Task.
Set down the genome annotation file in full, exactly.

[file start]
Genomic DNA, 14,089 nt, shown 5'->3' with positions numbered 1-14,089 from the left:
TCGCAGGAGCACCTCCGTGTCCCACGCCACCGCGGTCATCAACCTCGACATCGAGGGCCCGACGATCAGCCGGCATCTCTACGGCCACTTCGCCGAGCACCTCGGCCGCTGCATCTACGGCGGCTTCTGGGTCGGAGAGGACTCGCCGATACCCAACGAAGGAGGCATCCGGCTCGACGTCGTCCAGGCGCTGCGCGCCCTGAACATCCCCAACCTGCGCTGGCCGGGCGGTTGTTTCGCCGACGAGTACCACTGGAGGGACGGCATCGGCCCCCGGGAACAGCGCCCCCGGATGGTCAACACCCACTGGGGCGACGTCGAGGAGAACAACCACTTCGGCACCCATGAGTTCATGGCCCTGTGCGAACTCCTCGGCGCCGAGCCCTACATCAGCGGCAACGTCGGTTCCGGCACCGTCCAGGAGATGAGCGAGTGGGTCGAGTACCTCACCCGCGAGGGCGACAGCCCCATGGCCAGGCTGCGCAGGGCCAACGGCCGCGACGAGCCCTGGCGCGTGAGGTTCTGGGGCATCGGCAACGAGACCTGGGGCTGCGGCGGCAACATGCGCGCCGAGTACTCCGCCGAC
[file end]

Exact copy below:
Genomic DNA, 14,089 nt, shown 5'->3' with positions numbered 1-14,089 from the left:
TCGCAGGAGCACCTCCGTGTCCCACGCCACCGCGGTCATCAACCTCGACATCGAGGGCCCGACGATCAGCCGGCATCTCTACGGCCACTTCGCCGAGCACCTCGGCCGCTGCATCTACGGCGGCTTCTGGGTCGGAGAGGACTCGCCGATACCCAACGAAGGAGGCATCCGGCTCGACGTCGTCCAGGCGCTGCGCGCCCTGAACATCCCCAACCTGCGCTGGCCGGGCGGTTGTTTCGCCGACGAGTACCACTGGAGGGACGGCATCGGCCCCCGGGAACAGCGCCCCCGGATGGTCAACACCCACTGGGGCGACGTCGAGGAGAACAACCACTTCGGCACCCATGAGTTCATGGCCCTGTGCGAACTCCTCGGCGCCGAGCCCTACATCAGCGGCAACGTCGGTTCCGGCACCGTCCAGGAGATGAGCGAGTGGGTCGAGTACCTCACCCGCGAGGGCGACAGCCCCATGGCCAGGCTGCGCAGGGCCAACGGCCGCGACGAGCCCTGGCGCGTGAGGTTCTGGGGCATCGGCAACGAGACCTGGGGCTGCGGCGGCAACATGCGCGCCGAGTACTCCGCCGAC